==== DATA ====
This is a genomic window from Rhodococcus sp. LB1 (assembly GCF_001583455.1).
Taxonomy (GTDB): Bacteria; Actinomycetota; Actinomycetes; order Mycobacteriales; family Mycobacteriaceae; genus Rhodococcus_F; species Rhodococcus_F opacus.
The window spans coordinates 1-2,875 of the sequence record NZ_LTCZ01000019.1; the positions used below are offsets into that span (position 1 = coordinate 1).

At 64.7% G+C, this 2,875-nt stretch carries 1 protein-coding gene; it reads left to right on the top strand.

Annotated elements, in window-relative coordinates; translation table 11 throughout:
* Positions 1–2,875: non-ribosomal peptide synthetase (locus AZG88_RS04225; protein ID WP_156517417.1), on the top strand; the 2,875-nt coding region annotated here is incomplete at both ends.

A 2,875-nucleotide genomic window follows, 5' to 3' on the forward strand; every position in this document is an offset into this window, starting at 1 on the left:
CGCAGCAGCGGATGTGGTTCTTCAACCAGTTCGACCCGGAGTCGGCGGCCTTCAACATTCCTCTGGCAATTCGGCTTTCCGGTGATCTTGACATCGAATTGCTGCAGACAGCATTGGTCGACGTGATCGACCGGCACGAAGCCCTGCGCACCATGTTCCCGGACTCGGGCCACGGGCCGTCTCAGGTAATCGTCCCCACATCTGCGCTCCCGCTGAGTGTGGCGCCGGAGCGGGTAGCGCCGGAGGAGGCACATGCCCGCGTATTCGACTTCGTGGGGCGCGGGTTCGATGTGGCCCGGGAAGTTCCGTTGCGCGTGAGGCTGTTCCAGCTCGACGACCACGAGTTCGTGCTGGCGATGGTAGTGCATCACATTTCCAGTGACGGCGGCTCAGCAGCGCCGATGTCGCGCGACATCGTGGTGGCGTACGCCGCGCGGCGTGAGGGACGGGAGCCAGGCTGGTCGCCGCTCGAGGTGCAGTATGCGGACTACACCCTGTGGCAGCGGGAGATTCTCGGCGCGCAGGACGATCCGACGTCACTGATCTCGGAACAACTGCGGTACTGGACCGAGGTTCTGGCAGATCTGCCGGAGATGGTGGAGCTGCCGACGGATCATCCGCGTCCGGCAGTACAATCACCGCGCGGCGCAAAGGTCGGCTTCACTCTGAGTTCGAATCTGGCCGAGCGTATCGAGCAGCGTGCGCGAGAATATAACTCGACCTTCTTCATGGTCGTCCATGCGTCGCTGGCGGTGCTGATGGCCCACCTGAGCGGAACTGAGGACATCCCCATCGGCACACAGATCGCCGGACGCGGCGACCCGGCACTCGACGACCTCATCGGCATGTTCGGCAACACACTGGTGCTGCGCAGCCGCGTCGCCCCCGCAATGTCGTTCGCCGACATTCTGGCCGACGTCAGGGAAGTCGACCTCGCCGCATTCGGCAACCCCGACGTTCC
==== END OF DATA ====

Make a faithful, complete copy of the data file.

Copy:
This is a genomic window from Rhodococcus sp. LB1 (assembly GCF_001583455.1).
Taxonomy (GTDB): Bacteria; Actinomycetota; Actinomycetes; order Mycobacteriales; family Mycobacteriaceae; genus Rhodococcus_F; species Rhodococcus_F opacus.
The window spans coordinates 1-2,875 of the sequence record NZ_LTCZ01000019.1; the positions used below are offsets into that span (position 1 = coordinate 1).

At 64.7% G+C, this 2,875-nt stretch carries 1 protein-coding gene; it reads left to right on the top strand.

Annotated elements, in window-relative coordinates; translation table 11 throughout:
* Positions 1–2,875: non-ribosomal peptide synthetase (locus AZG88_RS04225; protein ID WP_156517417.1), on the top strand; the 2,875-nt coding region annotated here is incomplete at both ends.

A 2,875-nucleotide genomic window follows, 5' to 3' on the forward strand; every position in this document is an offset into this window, starting at 1 on the left:
CGCAGCAGCGGATGTGGTTCTTCAACCAGTTCGACCCGGAGTCGGCGGCCTTCAACATTCCTCTGGCAATTCGGCTTTCCGGTGATCTTGACATCGAATTGCTGCAGACAGCATTGGTCGACGTGATCGACCGGCACGAAGCCCTGCGCACCATGTTCCCGGACTCGGGCCACGGGCCGTCTCAGGTAATCGTCCCCACATCTGCGCTCCCGCTGAGTGTGGCGCCGGAGCGGGTAGCGCCGGAGGAGGCACATGCCCGCGTATTCGACTTCGTGGGGCGCGGGTTCGATGTGGCCCGGGAAGTTCCGTTGCGCGTGAGGCTGTTCCAGCTCGACGACCACGAGTTCGTGCTGGCGATGGTAGTGCATCACATTTCCAGTGACGGCGGCTCAGCAGCGCCGATGTCGCGCGACATCGTGGTGGCGTACGCCGCGCGGCGTGAGGGACGGGAGCCAGGCTGGTCGCCGCTCGAGGTGCAGTATGCGGACTACACCCTGTGGCAGCGGGAGATTCTCGGCGCGCAGGACGATCCGACGTCACTGATCTCGGAACAACTGCGGTACTGGACCGAGGTTCTGGCAGATCTGCCGGAGATGGTGGAGCTGCCGACGGATCATCCGCGTCCGGCAGTACAATCACCGCGCGGCGCAAAGGTCGGCTTCACTCTGAGTTCGAATCTGGCCGAGCGTATCGAGCAGCGTGCGCGAGAATATAACTCGACCTTCTTCATGGTCGTCCATGCGTCGCTGGCGGTGCTGATGGCCCACCTGAGCGGAACTGAGGACATCCCCATCGGCACACAGATCGCCGGACGCGGCGACCCGGCACTCGACGACCTCATCGGCATGTTCGGCAACACACTGGTGCTGCGCAGCCGCGTCGCCCCCGCAATGTCGTTCGCCGACATTCTGGCCGACGTCAGGGAAGTCGACCTCGCCGCATTCGGCAACCCCGACGTTCC